You might think, given all the ventures Sir Richard Branson has to his name, that launching a cruise line would be, excuse the pun, a drop in the ocean.
How excited can one be by a ship, when you've masterminded a hyperloop and a space ship?
Going on a cruise is "not something that has ever appealed" to Sir Richard Branson.
The answer is: very. Even if the price tag - $US3 billion ($A3.91 billion) to build three ships - came as a bit of a shock.
At the Fincantieri shipyard in Genoa, where the keel-laying ceremony for the first ship is about to take place, Sir Richard today inspected the first mock-up cabins, describing them as "beyond expectation."
Ninety-three per cent of cabins will have an ocean view and more than 80 per cent will have a terrace. The ship, on paper, appears sleek and yacht-like. With its quirky funnel, silvery girth and smoked-glass windows it doesn't scream cruise ship.
"Now that Necker is trashed I've been looking at the nicer cabins," said Branson.
Last night he returned to his hotel room to find the bed draped with a large flag bearing the mermaid that will grace the bow of the three ships, designed by the same artist who created the Virgin Galactic lady. "I slept very well," he said.
Joking aside, he is taking his new venture very seriously.
Going on a cruise is "not something that has ever appealed" to Sir Richard Branson. But starting with a fresh sheet of paper gives him an advantage, he says. "If I can apply the same principles as I have to my other businesses and create something luxurious but fun and make it something that I would like to go on then maybe it will appeal to others who've not cruised before," he said. "And if we can do that then hopefully we can get regular cruise goers to switch."
The Virgin cruise brand will not be about gimmicks and tricks or Vegas-style entertainment. "We don't need them," said Virgin Voyages president and CEO Tom McAlpin. "Our focus is the software. We're creating a platform for a phenomenal experience on board."
Sailors, as they will be called, can expected a sophisticated, flexible, independent and child-free environment. It was announced that the Virgin Voyages cruise holiday will be an adults-only experience, though "not a Spring Break crowd," said McAlpin.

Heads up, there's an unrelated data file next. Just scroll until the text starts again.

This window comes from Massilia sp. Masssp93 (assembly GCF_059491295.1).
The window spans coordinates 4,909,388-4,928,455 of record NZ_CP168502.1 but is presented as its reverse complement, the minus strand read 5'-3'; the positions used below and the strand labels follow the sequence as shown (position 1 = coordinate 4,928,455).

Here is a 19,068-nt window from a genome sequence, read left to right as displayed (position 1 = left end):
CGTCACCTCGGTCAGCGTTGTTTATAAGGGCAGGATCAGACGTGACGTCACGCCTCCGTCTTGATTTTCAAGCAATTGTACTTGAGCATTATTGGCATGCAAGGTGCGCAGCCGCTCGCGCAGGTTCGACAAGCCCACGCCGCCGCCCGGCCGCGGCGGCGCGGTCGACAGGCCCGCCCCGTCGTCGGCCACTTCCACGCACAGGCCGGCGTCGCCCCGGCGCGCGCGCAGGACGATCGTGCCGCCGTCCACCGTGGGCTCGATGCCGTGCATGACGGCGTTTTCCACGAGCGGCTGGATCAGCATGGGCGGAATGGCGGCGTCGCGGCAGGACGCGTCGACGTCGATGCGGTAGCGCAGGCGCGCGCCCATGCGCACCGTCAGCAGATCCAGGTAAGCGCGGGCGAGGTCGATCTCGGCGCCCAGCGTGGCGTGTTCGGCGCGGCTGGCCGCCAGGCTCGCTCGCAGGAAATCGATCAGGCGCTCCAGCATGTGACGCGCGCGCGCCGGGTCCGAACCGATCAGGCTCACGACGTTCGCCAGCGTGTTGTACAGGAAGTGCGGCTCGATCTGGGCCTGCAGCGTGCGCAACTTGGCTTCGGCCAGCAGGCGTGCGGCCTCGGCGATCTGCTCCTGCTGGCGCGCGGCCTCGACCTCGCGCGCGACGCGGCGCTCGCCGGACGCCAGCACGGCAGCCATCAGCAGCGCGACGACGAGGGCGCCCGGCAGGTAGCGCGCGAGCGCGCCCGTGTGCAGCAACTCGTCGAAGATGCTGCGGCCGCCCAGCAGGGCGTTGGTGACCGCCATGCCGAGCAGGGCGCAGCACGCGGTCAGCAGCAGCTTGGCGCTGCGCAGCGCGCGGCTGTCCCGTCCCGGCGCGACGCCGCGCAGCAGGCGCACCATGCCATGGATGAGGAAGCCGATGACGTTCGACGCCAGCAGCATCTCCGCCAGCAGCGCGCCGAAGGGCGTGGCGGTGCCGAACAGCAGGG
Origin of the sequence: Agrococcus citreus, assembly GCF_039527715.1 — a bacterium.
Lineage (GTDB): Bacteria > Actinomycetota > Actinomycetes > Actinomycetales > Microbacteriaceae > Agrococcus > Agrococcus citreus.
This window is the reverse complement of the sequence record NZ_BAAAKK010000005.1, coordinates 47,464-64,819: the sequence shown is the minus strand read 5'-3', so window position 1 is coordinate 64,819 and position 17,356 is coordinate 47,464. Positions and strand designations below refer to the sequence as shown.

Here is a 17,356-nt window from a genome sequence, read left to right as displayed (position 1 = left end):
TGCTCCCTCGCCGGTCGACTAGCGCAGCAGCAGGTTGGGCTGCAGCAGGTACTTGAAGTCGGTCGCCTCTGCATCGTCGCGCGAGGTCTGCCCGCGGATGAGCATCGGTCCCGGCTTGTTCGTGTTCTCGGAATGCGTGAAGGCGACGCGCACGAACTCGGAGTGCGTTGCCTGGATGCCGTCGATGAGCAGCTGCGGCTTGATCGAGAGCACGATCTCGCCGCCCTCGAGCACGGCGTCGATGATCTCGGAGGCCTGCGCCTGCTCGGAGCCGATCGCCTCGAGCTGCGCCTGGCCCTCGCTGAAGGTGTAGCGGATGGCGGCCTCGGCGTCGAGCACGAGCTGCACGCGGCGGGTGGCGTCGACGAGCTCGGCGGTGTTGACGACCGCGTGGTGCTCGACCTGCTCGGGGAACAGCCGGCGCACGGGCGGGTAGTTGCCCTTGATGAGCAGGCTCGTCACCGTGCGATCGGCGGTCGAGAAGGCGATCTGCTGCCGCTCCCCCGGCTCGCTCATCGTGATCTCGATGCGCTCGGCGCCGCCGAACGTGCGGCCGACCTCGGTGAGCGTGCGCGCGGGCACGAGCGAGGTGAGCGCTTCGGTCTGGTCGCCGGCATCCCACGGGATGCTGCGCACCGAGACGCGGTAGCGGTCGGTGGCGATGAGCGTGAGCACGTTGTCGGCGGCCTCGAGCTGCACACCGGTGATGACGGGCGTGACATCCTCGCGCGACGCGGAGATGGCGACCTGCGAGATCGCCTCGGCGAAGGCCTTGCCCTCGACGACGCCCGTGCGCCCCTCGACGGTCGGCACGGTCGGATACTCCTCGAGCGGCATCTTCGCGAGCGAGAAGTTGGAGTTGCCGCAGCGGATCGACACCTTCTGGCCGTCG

Neither will it be to the exclusion of much older travellers. "Anyone who wants to have a fun time is welcome on board," he said. "At some stage Virgin will also have ships for kids. We'll have to – I have grandchildren."
He is impressed, but not phased by the very competitive and innovative nature of the cruise industry.
"We know how to create a company and get it right from the start," he said. "We're working with some of the best design teams in the business. Our design collective [the various teams behind the build] have created some of the best properties in the world. They'll bring their magic to it."
Sir Richard added that the crew would be a vital part of the experience.
"Virgin Atlantic is as special today as it ever was because of the people and the way they're looked after," he says.
Branson flew in last night with his long-time friend Boy George, whose music career Virgin Records helped launch. "There was a kerfuffle at the airport", said Branson "and my ego got the better of me. But all they wanted to see was George."
Today is just the first step in a long journey – it will be three years before Virgin Voyages welcomes paying guests.
"Hi. I'm the keel. Ready for a bit of Shiptease?" Reads the banner draped across the piece of metal (painted red underneath) from the which the rest of the ship will take shape. Only Sir Richard could make a hulk of metal look exciting.
Here in Genoa, the stage is set for a very big party. And Sir Richard Branson is about to drop from a crane.
See also: Branson laughs off letter of complaint
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